One of the worst job interview questions in history is: “Where do you see yourself in five years’ time?” The short, honest answer for most of us would probably be “who knows?”
But one of the most important questions your banker can ask you is: “Where do you see your wealth in 50 years’ time?”
Why? Because achieving what you want from your wealth, and leaving a legacy long into the future, require careful planning.
We all want to do the best for those we care about, and that includes how we pass on our wealth. The right financial plan can help. From navigating your tax allowances to handing over the family business, when the plan comes together it will feel good.
You’ve probably worked extremely hard to earn your fortune. Even if you inherited it, you’ll have worked hard to nurture it. Either way, you will want to make sure those you leave it to continue to care for it in a way that meets your wishes. Thinking about a time when you’re no longer around is never easy, but we would argue it’s essential if you want your wealth to have its intended consequences.
On the flip side, doing nothing could cause difficult disputes among your family and lead to unexpected tax liabilities that lessen your legacy.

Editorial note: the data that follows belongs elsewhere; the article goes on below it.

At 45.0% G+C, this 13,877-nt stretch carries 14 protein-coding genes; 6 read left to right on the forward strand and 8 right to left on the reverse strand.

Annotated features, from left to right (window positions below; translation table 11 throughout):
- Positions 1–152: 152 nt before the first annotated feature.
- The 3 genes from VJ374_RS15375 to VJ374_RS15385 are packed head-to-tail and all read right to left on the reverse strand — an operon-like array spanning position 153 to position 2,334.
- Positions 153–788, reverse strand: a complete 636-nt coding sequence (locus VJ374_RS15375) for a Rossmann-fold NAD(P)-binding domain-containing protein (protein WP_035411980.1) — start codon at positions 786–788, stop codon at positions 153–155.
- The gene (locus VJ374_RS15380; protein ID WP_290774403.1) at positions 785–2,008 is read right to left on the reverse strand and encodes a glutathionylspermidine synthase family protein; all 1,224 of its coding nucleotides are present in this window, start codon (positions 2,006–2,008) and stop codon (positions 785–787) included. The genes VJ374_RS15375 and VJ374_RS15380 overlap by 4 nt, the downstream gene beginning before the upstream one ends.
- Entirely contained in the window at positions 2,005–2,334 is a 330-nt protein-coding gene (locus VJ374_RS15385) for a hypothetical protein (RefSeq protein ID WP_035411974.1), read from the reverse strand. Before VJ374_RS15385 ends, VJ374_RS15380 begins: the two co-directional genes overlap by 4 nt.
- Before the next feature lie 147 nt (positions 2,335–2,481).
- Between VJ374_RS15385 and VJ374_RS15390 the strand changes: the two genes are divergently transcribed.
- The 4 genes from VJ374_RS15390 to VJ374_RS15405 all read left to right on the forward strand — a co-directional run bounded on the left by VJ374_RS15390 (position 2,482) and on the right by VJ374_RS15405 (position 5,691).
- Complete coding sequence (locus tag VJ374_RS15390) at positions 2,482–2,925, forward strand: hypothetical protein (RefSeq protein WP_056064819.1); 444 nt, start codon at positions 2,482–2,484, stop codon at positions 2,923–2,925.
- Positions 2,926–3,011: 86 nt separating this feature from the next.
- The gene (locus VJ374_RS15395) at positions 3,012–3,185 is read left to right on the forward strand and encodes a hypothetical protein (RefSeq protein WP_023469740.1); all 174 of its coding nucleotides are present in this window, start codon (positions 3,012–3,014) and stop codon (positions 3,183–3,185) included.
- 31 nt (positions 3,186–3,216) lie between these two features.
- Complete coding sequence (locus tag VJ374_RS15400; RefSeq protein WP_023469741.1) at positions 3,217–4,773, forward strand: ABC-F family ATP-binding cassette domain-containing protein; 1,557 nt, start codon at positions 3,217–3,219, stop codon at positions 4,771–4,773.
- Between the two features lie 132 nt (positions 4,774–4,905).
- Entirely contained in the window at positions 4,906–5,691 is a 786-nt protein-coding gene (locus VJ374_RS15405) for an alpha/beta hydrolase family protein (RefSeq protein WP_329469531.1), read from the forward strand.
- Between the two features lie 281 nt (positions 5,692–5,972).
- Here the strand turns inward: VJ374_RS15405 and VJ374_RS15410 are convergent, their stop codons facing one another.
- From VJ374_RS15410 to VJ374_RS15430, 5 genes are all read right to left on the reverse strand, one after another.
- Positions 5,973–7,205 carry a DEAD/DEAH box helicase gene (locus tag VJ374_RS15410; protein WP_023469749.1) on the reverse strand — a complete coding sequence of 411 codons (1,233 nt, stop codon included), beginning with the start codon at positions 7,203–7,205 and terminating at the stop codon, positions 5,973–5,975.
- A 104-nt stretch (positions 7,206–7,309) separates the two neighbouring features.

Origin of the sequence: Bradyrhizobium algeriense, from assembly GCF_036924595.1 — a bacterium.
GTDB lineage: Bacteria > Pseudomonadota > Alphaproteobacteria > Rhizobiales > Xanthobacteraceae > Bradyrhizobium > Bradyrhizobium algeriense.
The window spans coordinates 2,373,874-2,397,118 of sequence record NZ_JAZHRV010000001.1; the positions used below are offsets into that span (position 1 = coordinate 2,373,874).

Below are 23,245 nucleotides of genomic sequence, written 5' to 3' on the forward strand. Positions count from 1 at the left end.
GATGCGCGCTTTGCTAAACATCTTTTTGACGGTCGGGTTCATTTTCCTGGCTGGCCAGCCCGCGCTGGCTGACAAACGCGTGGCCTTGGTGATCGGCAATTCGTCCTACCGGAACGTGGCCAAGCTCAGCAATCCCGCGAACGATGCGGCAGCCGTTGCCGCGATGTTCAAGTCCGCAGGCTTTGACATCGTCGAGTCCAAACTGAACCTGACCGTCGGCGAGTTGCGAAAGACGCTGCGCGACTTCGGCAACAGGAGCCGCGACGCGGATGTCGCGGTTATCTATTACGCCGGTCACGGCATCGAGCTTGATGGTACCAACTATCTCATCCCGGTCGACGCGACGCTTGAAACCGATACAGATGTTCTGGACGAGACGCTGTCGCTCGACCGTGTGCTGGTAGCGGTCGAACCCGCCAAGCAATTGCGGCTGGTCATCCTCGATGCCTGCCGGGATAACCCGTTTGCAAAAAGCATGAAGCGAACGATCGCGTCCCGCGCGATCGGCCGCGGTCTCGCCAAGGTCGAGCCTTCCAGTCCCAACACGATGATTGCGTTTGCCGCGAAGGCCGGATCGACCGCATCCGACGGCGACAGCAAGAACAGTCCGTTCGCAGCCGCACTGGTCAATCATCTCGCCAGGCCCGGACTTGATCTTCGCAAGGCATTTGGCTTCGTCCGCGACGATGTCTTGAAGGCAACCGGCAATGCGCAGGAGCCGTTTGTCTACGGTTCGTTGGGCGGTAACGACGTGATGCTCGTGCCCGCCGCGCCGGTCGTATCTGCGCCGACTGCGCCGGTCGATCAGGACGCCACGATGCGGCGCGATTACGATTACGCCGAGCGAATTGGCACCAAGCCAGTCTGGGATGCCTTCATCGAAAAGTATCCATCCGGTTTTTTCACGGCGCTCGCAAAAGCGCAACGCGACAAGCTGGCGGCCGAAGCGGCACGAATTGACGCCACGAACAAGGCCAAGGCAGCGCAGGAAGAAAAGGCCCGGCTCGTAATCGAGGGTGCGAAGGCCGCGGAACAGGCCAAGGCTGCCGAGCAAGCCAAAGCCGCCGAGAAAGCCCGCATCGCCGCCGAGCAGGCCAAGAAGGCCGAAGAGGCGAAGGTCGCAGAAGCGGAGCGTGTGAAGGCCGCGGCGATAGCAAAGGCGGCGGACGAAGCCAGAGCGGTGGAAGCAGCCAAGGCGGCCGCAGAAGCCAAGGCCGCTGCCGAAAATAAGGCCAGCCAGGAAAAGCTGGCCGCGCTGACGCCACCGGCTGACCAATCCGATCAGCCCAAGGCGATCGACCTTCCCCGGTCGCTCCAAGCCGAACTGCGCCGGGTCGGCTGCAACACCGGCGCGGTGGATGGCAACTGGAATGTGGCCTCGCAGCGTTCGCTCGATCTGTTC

Where to start
While the wonderful world of financial planning can be complex, Coutts financial planning specialist Joe Smith says it’s worth starting simply by getting the basics in place.
“First and foremost, you need to think about what you want to achieve with your wealth,” he says. “Do you want to simply spend it or give it to charities during your lifetime, try to grow it for the future through, for example, investing, or do nothing?
“Whatever you decide, we would obviously advocate growing your wealth so that your legacy can achieve as much as possible, and you set everything up nicely for future generations. If that’s the route you go down, we think you should start by writing or updating your will, reviewing your pension and ensuring your wealth is protected.
“Getting those basics in place ensures you’re building a future for your wealth on a firm foundation. After that, we can start looking at more complicated things like tax allowances and trusts to ensure you leave your money behind in the best way possible.”